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Oil producing countries may exercise profound influence over American driving habits, but a new Harvard Kennedy School faculty research paper shows the U.S. federal and state taxes also play an important role.
“Gasoline Taxes and Consumer Behavior” finds that even small changes in gasoline taxes affect consumer behavior and that taxes affect behavior even more than commensurate increases in cost caused by rising oil prices.
The paper is co-authored by Shanjun Li, Cornell University; Joshua Linn, Resources for the Future; and Erich Muehlegger, associate professor of public policy at Harvard Kennedy School.
The researchers specifically analyzed the short-run impacts of gasoline taxes on driver decisions – gasoline consumption, vehicle miles traveled and vehicle choices – and the ways in which those impacts differ from those incited by changes in the price of gasoline exclusive of the tax.
“The purpose of our paper is to test the maintained assumption that consumers respond to gasoline tax and tax-exclusive price changes in the same way,” write the authors. “Our analysis directly estimates consumer responses to gasoline taxes by decomposing retail gasoline prices into tax and tax-exclusive components.”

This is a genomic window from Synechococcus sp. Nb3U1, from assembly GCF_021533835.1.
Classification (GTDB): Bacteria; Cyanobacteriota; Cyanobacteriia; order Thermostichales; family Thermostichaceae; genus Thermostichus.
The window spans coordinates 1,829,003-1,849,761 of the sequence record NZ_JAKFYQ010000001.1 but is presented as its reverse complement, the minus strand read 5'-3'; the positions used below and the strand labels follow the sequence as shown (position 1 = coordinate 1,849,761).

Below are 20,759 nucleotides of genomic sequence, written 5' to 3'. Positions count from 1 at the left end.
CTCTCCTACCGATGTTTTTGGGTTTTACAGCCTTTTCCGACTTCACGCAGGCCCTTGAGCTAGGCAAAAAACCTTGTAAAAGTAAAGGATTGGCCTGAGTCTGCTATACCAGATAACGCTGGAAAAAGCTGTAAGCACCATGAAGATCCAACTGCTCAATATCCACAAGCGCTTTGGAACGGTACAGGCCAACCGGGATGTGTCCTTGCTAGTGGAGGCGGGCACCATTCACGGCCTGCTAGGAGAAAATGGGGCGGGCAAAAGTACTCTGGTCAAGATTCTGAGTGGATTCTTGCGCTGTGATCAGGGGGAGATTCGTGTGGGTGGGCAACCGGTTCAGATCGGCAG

Li, Linn and Muehlegger reached three primary conclusions:
“Our central and robust finding of differential responses to gasoline taxes and tax-exclusive prices has important implications for the effectiveness of using gasoline taxes to address climate change, air pollution, and energy security,” write the authors. “In particular gasoline taxes would be more effective than suggested by previous empirical estimates of the effect of gasoline price changes on gasoline consumption. The results also have implications for the … tax revenue from gasoline taxes.”
Erich Muehlegger’s research interests include industrial organization, regulation, and energy and environmental policy. One set of his ongoing research projects focuses on the effect of regulation on illegal activity including estimating the effects of regulatory innovation on fuel tax evasion and modeling cross-border cigarette excise tax avoidance.
Erich Muehlegger, associate professor of public policy
“Our central and robust finding of differential responses to gasoline taxes and tax-exclusive prices has important implications for the effectiveness of using gasoline taxes to address climate change, air pollution, and energy security,” write the authors.